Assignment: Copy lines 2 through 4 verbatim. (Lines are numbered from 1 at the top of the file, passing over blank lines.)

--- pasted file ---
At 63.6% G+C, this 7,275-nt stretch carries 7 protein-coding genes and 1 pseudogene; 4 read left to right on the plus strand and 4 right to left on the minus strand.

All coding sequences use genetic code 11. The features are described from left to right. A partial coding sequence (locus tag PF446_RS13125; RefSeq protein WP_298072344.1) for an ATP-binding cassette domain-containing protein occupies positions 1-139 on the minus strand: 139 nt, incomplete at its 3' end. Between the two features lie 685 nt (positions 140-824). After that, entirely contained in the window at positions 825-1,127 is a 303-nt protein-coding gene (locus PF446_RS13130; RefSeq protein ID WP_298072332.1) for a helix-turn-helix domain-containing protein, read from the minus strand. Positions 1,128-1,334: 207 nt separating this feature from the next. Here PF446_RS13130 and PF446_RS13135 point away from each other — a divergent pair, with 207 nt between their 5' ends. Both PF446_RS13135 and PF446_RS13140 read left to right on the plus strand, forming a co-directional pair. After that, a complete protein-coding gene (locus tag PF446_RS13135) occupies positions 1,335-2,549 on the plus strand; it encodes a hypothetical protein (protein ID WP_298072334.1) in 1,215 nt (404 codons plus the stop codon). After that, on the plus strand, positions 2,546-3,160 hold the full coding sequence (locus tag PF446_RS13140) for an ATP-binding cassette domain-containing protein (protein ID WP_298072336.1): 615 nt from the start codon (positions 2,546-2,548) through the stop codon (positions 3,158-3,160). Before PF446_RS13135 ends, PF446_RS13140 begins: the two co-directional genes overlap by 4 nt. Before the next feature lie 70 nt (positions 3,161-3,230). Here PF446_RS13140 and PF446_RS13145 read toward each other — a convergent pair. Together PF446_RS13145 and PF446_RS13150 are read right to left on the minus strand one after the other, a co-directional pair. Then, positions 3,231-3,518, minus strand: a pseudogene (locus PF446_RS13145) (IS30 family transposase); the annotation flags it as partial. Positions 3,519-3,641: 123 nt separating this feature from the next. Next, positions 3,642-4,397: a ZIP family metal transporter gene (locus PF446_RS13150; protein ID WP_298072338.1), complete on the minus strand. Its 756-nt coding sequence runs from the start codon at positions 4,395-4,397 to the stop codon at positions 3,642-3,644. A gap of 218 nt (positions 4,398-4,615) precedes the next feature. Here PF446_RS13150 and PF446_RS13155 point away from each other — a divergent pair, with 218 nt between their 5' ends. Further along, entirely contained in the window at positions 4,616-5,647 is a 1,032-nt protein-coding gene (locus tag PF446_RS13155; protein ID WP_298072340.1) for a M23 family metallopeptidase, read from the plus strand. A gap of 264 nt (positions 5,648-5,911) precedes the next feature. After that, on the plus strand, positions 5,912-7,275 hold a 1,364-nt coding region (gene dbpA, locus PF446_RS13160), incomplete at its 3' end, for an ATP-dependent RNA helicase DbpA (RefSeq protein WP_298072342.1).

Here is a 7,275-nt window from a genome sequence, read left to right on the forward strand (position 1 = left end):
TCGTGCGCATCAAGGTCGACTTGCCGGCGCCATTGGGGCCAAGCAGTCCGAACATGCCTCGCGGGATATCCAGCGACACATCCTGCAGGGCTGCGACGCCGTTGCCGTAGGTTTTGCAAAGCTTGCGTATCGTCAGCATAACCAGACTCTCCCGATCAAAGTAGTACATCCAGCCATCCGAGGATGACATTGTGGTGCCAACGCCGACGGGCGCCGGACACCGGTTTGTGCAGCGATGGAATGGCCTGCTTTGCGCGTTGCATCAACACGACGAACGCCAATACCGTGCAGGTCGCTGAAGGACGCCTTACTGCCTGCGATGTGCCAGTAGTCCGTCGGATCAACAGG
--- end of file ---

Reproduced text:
All coding sequences use genetic code 11. The features are described from left to right. A partial coding sequence (locus tag PF446_RS13125; RefSeq protein WP_298072344.1) for an ATP-binding cassette domain-containing protein occupies positions 1-139 on the minus strand: 139 nt, incomplete at its 3' end. Between the two features lie 685 nt (positions 140-824). After that, entirely contained in the window at positions 825-1,127 is a 303-nt protein-coding gene (locus PF446_RS13130; RefSeq protein ID WP_298072332.1) for a helix-turn-helix domain-containing protein, read from the minus strand. Positions 1,128-1,334: 207 nt separating this feature from the next. Here PF446_RS13130 and PF446_RS13135 point away from each other — a divergent pair, with 207 nt between their 5' ends. Both PF446_RS13135 and PF446_RS13140 read left to right on the plus strand, forming a co-directional pair. After that, a complete protein-coding gene (locus tag PF446_RS13135) occupies positions 1,335-2,549 on the plus strand; it encodes a hypothetical protein (protein ID WP_298072334.1) in 1,215 nt (404 codons plus the stop codon). After that, on the plus strand, positions 2,546-3,160 hold the full coding sequence (locus tag PF446_RS13140) for an ATP-binding cassette domain-containing protein (protein ID WP_298072336.1): 615 nt from the start codon (positions 2,546-2,548) through the stop codon (positions 3,158-3,160). Before PF446_RS13135 ends, PF446_RS13140 begins: the two co-directional genes overlap by 4 nt. Before the next feature lie 70 nt (positions 3,161-3,230). Here PF446_RS13140 and PF446_RS13145 read toward each other — a convergent pair. Together PF446_RS13145 and PF446_RS13150 are read right to left on the minus strand one after the other, a co-directional pair. Then, positions 3,231-3,518, minus strand: a pseudogene (locus PF446_RS13145) (IS30 family transposase); the annotation flags it as partial. Positions 3,519-3,641: 123 nt separating this feature from the next. Next, positions 3,642-4,397: a ZIP family metal transporter gene (locus PF446_RS13150; protein ID WP_298072338.1), complete on the minus strand. Its 756-nt coding sequence runs from the start codon at positions 4,395-4,397 to the stop codon at positions 3,642-3,644. A gap of 218 nt (positions 4,398-4,615) precedes the next feature. Here PF446_RS13150 and PF446_RS13155 point away from each other — a divergent pair, with 218 nt between their 5' ends. Further along, entirely contained in the window at positions 4,616-5,647 is a 1,032-nt protein-coding gene (locus tag PF446_RS13155; protein ID WP_298072340.1) for a M23 family metallopeptidase, read from the plus strand. A gap of 264 nt (positions 5,648-5,911) precedes the next feature. After that, on the plus strand, positions 5,912-7,275 hold a 1,364-nt coding region (gene dbpA, locus PF446_RS13160), incomplete at its 3' end, for an ATP-dependent RNA helicase DbpA (RefSeq protein WP_298072342.1).

Here is a 7,275-nt window from a genome sequence, read left to right on the forward strand (position 1 = left end):
TCGTGCGCATCAAGGTCGACTTGCCGGCGCCATTGGGGCCAAGCAGTCCGAACATGCCTCGCGGGATATCCAGCGACACATCCTGCAGGGCTGCGACGCCGTTGCCGTAGGTTTTGCAAAGCTTGCGTATCGTCAGCATAACCAGACTCTCCCGATCAAAGTAGTACATCCAGCCATCCGAGGATGACATTGTGGTGCCAACGCCGACGGGCGCCGGACACCGGTTTGTGCAGCGATGGAATGGCCTGCTTTGCGCGTTGCATCAACACGACGAACGCCAATACCGTGCAGGTCGCTGAAGGACGCCTTACTGCCTGCGATGTGCCAGTAGTCCGTCGGATCAACAGG